Graham Collier Music: Mosaics (1970) UK Philips (+Photo Updates)

Selection: Theme 6, Ensemble,Tenor solo and Tenor Cadenza, duet

.  .  .


Graham Collier, leader, bass; Harry Beckett, trumpet; Geoff Castle, piano; Alan Wakemen, tenor/soprano sax; Bob Sydor, tenor/alto sax; John Webb, drums; recorded live at The Torrington, Lodge Lane, North Finchley, London N12, on December 8, 1970, engineer David Voyde.

Of The Torrington, North Finchley (now closed)

“Shocking – this was one of the few real pubs in Finchley, with a back room which was almost an institution, the kind of place where you’d go to see your mates’ bands play and where they used to have record sales. Now turned into yet another Starbucks…. Just what Finchley needs (!) another poncy coffee shop”

Graham Collier Music marshalled  some of the cream of British jazz musicians at the turn of the decade.

Career Retroscope – Bob Sydor

Jazz critics assessment of Bob Sydor, saxophone, in 1970: “Unlimited potential”.

Bob Sydor survived in the jazz performance world until the mid ’70s, recording with visiting American artists like Oliver Nelson and Maynard Ferguson. Music critics assess the talents before them at the time, they are not tellers of musical fortunes.  British jazz musicians, even those of unlimited potential, turned to studio sessions, touring behind popular artists, TV and film scores to pay the rent.

Sydor’s discography quickly shifted to work behind the scenes in the commercial pop world:  Bjork, Elton John, Paul McCartney, boy-band Wet Wet Wet, jazzy 80’s electronica duo Everything But The Girl,  the Original Cast of “Miss Saigon”, and many more, lesser appearances. But at least he was earning.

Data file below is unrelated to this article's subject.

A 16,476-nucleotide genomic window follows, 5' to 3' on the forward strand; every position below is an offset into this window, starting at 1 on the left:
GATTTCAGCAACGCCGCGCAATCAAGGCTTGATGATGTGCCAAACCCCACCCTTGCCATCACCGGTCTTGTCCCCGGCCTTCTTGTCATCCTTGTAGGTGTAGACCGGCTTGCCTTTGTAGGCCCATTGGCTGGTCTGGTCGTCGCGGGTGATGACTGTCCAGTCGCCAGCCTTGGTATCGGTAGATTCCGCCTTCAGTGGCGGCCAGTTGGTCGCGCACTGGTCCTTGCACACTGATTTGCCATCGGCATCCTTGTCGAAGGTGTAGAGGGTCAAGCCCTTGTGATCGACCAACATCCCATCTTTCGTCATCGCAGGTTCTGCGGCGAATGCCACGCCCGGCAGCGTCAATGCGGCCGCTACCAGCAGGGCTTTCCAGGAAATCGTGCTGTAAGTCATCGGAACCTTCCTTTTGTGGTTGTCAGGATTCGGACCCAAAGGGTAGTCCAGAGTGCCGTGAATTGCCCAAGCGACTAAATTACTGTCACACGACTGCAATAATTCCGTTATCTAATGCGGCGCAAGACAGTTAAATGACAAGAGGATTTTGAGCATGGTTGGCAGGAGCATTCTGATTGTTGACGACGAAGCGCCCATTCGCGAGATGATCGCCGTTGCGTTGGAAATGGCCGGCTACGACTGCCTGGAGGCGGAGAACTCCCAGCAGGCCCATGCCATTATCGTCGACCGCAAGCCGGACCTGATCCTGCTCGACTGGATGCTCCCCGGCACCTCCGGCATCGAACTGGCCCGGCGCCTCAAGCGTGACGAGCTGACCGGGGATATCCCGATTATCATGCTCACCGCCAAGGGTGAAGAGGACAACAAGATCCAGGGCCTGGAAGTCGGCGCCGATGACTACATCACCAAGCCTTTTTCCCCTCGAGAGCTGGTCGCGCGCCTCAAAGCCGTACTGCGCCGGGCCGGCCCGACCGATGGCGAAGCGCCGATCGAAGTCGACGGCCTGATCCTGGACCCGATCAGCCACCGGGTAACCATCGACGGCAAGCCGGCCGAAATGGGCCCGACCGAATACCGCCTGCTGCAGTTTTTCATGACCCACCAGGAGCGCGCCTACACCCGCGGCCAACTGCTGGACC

New century, new times, a new appetite for cultural diversity, and the emerging niche of ethno-jazz, Bob Sydor re-emerged with expatriate Israeli composer and pianist Yuval Havkin and his London-based Carousel Ensemble,who blend world music, jazz and electronic music: Yuval Havkin  ​Feat. Bob Sydor, “saxophone legend“.

Always interesting how things work out in the world of musicians. Good to see them fifty years later still alive and kicking, and playing, bravo Bob Sydor, staying the course. The Carousel Ensemble music is available only for download and CD, not vinyl but a  pleasure to hear you on vinyl Bob, if only from fifty years distant. 

Career retroscope 2 – Harry Beckett

Harry Beckett, Barbados-born trumpeter and  flugelhorn-ist , one of several jazz musicians  from the Caribbean who moved to London in the mid-50s, and  gradually worked his way into the London jazz scene.  By the early ’70s Beckett had earned sufficient  recognition to win the Melody Maker jazz poll “Top Trumpeter in Britain”, a carefully-worded award which excluded a certain country on the wrong side of the Atlantic. He recorded frequently in the company of all the British jazz pioneers: Graham Collier, Neil Ardley, Chris McGregor, Mike Westbrook, Mike Gibbs, Stan Tracy, Elton Dean, and more recently, the Jazz Warriors, and bassist Jah Wobble (me neither)

Beckett recorded just a few titles as leader, more comfortable in the role of sideman but no lesser talent for that. His warm lyrical style offered a recognisable and  distinctive voice within the adventurous and challenging compositions of the jazz leaders of the day. Beckett died following a stroke in 2010 allegedly aged 75, though according to his wife Veronica,  really 86, “he always knocked the years off, because he thought if they knew his age nobody would want to hire him“. It is never wrong to lie about your age. People have lied about far worse.

Carer Retroscope 3: Alan Wakeman/ Geoff Castle

After Graham Collier Music, saxophonist Alan Wakeman, (a relative of Yes keyboardist Rick Wakeman), joined the  celebrated jazz-rock Soft Machine in the mid-70s, and towards the end of the 70s,a free jazz  power-trio Triton, (Wilderness of Glass).In the following decades, Wakeman became a fixture of the Mike Westbrook Band, and he is still with us.and shows no sign of slowing down, popping up with assorted gigs and line-ups all over the country, from Devon to Brum..

Pianist Geoff Castle  made his debut with Graham Collier Music and went on to join Ian Carr’s jazz fusion Nucleus, later joining the latin jazz fusion outfit Paz. Castle passed away just this year.